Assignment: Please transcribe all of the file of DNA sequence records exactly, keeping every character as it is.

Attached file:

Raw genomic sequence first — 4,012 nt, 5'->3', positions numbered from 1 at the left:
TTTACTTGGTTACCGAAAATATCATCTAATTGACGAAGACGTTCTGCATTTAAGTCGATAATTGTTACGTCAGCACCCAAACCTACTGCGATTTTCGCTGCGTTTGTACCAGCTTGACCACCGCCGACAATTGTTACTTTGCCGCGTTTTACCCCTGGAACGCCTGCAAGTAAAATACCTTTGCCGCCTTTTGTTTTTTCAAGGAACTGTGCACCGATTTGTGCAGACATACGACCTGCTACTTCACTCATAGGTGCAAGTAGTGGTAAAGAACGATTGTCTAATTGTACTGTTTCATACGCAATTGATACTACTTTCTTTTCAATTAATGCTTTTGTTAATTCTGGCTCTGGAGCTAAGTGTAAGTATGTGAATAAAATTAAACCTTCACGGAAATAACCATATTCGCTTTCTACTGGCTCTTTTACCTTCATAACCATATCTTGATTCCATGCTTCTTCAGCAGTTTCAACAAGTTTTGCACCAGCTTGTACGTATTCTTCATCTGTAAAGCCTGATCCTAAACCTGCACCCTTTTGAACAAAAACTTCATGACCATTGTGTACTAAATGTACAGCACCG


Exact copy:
Raw genomic sequence first — 4,012 nt, 5'->3', positions numbered from 1 at the left:
TTTACTTGGTTACCGAAAATATCATCTAATTGACGAAGACGTTCTGCATTTAAGTCGATAATTGTTACGTCAGCACCCAAACCTACTGCGATTTTCGCTGCGTTTGTACCAGCTTGACCACCGCCGACAATTGTTACTTTGCCGCGTTTTACCCCTGGAACGCCTGCAAGTAAAATACCTTTGCCGCCTTTTGTTTTTTCAAGGAACTGTGCACCGATTTGTGCAGACATACGACCTGCTACTTCACTCATAGGTGCAAGTAGTGGTAAAGAACGATTGTCTAATTGTACTGTTTCATACGCAATTGATACTACTTTCTTTTCAATTAATGCTTTTGTTAATTCTGGCTCTGGAGCTAAGTGTAAGTATGTGAATAAAATTAAACCTTCACGGAAATAACCATATTCGCTTTCTACTGGCTCTTTTACCTTCATAACCATATCTTGATTCCATGCTTCTTCAGCAGTTTCAACAAGTTTTGCACCAGCTTGTACGTATTCTTCATCTGTAAAGCCTGATCCTAAACCTGCACCCTTTTGAACAAAAACTTCATGACCATTGTGTACTAAATGTACAGCACCG